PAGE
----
The next summer, I worked at an amusement park. One of my co-workers was Mormon. He liked to bring his scriptures to work. One day, I grabbed them, opened up to a random page, and began reading. It was an extract from the History of Joseph Smith. I read, “I saw two Personages, whose brightness and glory defy all description…One of them spake unto me, calling me by name and said, pointing to the other – This is My Beloved Son. Hear Him!” (JSH 1:17) While reading those words, the frenzy of the outside world became soft. Peace filled the room.
The empty spaces felt less empty.
At the same time, another co-worker knew I was reading the Joseph Smith History. So he also gave me a book. I don’t remember the title, but it was anti-Mormon. Essentially, it was a pocket guide to another book called, The God Makers. I read it. It made no impact.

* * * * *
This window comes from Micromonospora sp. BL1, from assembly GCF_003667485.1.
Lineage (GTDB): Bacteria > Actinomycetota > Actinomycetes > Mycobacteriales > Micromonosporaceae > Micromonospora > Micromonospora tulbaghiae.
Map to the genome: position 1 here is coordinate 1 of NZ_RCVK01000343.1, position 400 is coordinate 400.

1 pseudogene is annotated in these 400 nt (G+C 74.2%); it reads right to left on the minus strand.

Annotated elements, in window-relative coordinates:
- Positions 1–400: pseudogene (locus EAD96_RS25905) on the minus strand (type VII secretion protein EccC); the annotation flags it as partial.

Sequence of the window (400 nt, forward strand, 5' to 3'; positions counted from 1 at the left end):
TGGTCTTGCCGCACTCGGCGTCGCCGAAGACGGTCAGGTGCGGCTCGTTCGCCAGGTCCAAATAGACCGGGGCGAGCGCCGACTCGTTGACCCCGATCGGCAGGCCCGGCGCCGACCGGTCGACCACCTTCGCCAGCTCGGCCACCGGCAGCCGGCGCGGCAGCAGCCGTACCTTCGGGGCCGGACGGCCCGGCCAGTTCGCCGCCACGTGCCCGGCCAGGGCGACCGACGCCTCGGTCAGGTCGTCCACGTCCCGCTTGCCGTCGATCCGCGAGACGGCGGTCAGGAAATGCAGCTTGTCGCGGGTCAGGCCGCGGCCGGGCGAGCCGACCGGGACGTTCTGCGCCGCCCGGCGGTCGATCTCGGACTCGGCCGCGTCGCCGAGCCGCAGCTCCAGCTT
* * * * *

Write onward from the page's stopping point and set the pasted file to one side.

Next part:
Summer ended, and I headed off to college. There I found a building called The Church of Jesus Christ of Latter-day Saints Institute of Religion. I registered for a class, “External Evidences of the Book of Mormon.” Here, I thought, I would find proof that the Book of Mormon is true. However, I found the class neither interesting nor compelling.
So, I continued my investigation, and scheduled appointments with the missionaries. Through our discussions, I was taught all the basic doctrines I already believed. Eternal Life is possible through the Atonement of Jesus Christ. Baptism by immersion is an essential step toward Heaven. The Holy Spirit is real. Yes, yes, yes, I got it. Then one day, we touched on a topic as radical as I had ever heard. Baptism for the dead. Upon hearing this phrase, my face did the same thing yours just did. Baptizing dead bodies? Yuck. But my curiosity was peaked. So, I listened.